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Jeremy Morgan Ramblings of a Polyglot coder
A great tool I've discovered recently is the Failed Request Tracing Tool is IIS. It's a great way to see why your request failed. 

I cover this and other IIS Administration topics in my IIS Administration Fundamentals course at Pluralsight. Check it out!

  • Getting a 500 error? 
  • Getting a permission denied and don't know where it's being denied?
  • Getting an error that doesn't show up in the logs?

Each of these are good candidates for this tool. This captures data right when the server gets hit. These are activities that happen right at the front, even before they can be logged. 

In your IIS Manager, select your website. In the Actions panel under Manage Web Site click "Failed Request Tracing.." 


In the next screen, you'll enable it, and click OK. 


Next, find the "Failed Request Tracing Rules" icon, and click it: 



In the next screen, we'll add a rule. Right click in the open area and select "Add"




Select the content you'd like to trace:


On this screen, type in 400-999 to capture the full range of errors


Select your trace providers (I usually select all of them)


Then, make a request to your web site (either through browser, ajax, etc)

Next in your inetpub folder under logs, you'll see a new FaildReqLogFiles folder. In there will be generated folders. Select the latest one. 


In here you'll see a set of xml files for each individual request.


Double click to open it up, and you'll see very detailed information. In this case it shows I have a certificate error, that is not explained on the error page or the error log, but I've found it here and can move on. 




And that's it! Make sure to turn it off once you've solved your problem. 

While IIS admins have probably been using this for years, it's a helpful too for developers as well, especially ones who work on implementation as well as development. 

Let me know in the comments what you think. 

- Jeremy 


Are you an IIS Administrator? Do you want to be? Check out my new  IIS Administration Fundamentals course at Pluralsight! - J




Posted on Friday, January 8, 2016 2:46 PM Tutorials , Programming , DevOps , IIS , System Administration , Windows | Back to top


Comments on this post: Awesome Trick: Tracing Request Failures in IIS

# re: Awesome Trick: Tracing Request Failures in IIS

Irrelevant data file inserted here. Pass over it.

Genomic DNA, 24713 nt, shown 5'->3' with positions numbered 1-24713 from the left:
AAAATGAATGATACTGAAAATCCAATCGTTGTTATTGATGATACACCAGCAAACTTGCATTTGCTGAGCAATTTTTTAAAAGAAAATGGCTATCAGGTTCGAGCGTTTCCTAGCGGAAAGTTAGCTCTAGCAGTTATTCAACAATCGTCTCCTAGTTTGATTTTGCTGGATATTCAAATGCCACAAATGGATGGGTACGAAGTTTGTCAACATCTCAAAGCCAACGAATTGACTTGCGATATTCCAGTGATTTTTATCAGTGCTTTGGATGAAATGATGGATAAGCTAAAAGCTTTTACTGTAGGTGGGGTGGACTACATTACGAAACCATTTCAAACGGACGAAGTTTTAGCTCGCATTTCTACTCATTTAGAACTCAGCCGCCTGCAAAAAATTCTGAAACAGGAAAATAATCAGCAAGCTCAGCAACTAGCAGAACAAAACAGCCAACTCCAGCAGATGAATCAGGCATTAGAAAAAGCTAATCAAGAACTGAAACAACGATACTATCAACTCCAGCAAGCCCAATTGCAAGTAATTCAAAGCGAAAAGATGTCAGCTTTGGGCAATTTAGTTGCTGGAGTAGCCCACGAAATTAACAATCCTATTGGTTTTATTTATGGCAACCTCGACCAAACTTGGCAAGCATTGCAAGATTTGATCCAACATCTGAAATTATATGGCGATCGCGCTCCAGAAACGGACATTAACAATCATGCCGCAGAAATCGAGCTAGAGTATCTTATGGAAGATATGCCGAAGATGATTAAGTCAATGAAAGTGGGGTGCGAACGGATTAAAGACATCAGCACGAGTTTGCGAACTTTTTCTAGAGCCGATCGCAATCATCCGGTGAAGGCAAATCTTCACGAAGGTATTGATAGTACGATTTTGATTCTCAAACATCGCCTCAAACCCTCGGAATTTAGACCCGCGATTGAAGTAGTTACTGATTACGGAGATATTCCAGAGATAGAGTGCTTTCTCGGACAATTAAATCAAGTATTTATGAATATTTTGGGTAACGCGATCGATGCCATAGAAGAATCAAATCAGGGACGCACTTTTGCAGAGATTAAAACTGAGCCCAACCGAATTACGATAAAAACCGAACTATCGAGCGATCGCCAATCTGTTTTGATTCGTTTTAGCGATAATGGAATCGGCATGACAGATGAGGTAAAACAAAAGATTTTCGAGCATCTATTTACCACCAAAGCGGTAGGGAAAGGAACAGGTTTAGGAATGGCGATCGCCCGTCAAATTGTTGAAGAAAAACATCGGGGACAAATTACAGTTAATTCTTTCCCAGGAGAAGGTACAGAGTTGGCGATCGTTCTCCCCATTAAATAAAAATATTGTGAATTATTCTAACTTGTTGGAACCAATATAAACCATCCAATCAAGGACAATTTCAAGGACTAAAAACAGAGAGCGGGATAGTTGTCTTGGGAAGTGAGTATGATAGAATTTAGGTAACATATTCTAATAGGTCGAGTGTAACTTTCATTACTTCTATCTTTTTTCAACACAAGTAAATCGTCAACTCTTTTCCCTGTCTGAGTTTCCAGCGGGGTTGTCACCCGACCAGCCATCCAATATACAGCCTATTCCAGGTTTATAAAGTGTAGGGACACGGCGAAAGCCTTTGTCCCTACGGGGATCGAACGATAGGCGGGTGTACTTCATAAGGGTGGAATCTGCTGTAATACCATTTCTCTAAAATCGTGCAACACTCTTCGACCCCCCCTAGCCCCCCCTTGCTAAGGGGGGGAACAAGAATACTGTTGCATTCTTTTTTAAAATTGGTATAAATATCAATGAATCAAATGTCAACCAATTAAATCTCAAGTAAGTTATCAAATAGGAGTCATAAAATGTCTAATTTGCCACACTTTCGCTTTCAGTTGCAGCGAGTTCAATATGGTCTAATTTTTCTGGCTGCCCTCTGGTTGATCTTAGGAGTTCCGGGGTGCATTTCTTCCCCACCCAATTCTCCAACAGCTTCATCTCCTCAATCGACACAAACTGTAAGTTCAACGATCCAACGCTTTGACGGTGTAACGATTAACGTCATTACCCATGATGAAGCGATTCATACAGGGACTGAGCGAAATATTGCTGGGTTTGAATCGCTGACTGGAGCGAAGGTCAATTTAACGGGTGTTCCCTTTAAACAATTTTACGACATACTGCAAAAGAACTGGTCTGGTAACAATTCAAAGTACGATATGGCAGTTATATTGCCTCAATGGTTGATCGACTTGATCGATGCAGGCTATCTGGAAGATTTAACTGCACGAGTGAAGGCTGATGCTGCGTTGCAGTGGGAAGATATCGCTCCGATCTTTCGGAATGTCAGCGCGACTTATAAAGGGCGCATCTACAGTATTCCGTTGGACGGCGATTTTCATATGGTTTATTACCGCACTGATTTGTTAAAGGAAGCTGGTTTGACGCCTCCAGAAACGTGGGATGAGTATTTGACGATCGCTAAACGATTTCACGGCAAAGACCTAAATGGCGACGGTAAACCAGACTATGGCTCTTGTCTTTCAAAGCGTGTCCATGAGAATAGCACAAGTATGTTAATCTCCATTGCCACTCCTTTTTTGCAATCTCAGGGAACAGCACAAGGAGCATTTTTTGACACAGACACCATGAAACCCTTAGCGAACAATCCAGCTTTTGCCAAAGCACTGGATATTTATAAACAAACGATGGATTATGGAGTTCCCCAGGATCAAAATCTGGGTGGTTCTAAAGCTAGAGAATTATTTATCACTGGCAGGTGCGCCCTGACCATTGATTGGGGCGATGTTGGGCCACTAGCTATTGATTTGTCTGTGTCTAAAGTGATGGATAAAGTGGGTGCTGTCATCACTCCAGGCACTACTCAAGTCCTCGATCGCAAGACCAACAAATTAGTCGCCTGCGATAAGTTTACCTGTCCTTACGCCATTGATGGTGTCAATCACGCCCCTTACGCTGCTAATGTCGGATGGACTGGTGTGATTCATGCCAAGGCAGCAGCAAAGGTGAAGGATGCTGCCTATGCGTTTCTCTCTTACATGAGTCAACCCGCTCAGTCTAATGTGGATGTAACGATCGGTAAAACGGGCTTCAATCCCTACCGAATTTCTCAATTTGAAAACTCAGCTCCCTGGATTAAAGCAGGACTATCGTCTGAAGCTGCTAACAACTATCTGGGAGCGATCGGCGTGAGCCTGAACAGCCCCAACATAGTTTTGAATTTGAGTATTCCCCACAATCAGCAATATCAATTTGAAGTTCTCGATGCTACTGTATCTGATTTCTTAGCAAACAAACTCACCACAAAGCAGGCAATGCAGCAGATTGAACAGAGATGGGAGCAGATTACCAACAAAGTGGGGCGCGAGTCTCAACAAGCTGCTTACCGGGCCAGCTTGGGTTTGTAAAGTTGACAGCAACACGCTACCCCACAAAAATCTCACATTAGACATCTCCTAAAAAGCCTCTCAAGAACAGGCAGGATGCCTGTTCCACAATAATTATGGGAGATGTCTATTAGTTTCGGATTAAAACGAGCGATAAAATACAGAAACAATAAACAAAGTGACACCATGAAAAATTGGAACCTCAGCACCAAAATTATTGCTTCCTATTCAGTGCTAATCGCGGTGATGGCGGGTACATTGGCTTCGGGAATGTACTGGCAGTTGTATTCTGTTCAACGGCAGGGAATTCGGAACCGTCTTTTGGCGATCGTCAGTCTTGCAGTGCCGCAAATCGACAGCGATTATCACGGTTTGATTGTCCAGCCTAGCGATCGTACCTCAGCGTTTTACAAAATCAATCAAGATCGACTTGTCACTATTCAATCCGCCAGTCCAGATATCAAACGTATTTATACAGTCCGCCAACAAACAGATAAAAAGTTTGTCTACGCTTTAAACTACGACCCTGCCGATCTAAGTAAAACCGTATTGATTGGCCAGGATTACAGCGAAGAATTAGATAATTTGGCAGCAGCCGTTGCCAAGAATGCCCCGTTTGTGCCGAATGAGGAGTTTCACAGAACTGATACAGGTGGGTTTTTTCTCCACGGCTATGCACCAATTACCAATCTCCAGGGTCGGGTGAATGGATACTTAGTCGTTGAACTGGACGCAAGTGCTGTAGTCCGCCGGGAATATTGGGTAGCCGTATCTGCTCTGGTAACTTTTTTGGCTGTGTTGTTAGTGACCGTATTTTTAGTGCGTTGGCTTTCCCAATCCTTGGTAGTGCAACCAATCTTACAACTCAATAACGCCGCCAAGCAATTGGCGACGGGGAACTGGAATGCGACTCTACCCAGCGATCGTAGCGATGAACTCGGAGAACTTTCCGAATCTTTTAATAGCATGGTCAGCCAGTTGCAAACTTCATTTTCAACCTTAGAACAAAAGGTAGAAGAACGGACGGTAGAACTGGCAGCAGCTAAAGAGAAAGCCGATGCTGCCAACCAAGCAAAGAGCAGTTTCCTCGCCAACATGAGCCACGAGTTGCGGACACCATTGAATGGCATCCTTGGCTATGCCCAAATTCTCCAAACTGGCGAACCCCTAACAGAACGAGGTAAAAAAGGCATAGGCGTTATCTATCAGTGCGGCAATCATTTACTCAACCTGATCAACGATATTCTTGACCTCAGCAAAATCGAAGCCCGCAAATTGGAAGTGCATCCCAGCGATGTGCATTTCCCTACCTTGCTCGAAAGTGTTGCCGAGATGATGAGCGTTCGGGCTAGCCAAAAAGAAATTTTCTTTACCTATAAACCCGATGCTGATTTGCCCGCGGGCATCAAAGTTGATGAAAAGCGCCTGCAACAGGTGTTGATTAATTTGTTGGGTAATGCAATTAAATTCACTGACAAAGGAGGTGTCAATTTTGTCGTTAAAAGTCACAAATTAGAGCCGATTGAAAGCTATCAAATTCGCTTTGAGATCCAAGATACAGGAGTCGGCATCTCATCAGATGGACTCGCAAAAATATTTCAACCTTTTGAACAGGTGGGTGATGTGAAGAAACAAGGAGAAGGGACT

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Awesome post. In the article you mentioned "Make sure to turn it off once you've solved your problem."

Do you know if there's any performance hits if you leave it on?

I think since it's just on failed requests it wouldn't make much difference but would love to know some correct information
Left by Christopher Demicoli on Jan 08, 2016 3:20 PM

# re: Awesome Trick: Tracing Request Failures in IIS
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wow this article's title is BuzzFeed level clickbait. There is no "awesome trick" here, it's simply a basic guide to Failed Request Tracing. I was actually expecting this article to do something to help take the horrible suck out of dealing with failed requests.
Left by Chris Marisic on Jan 11, 2016 12:58 PM

# re: Awesome Trick: Tracing Request Failures in IIS
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I do appreciate this idea. Thanks for sharing. The process is easy to follow. - GE Pro Elite
Left by Gerald on Jan 12, 2016 2:51 AM

# re: Awesome Trick: Tracing Request Failures in IIS
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I am new to IIS and I didn’t get much idea regarding the tool or what it is capable of. A brief introduction would have given a clear picture to the readers. However you have explained quite well regarding its ability to get a clear picture of reason why the request has been declined. private rijksmuseum tour
Left by Taylor Shaw on Mar 22, 2018 3:19 AM

# re: Awesome Trick: Tracing Request Failures in IIS
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Great share man. Very easy to follow Lescomparatifs
Left by gabrimo on Apr 16, 2018 3:21 AM

# re: Awesome Trick: Tracing Request Failures in IIS
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I read it with pleasure. Cari
Left by Cari on May 14, 2018 7:07 AM

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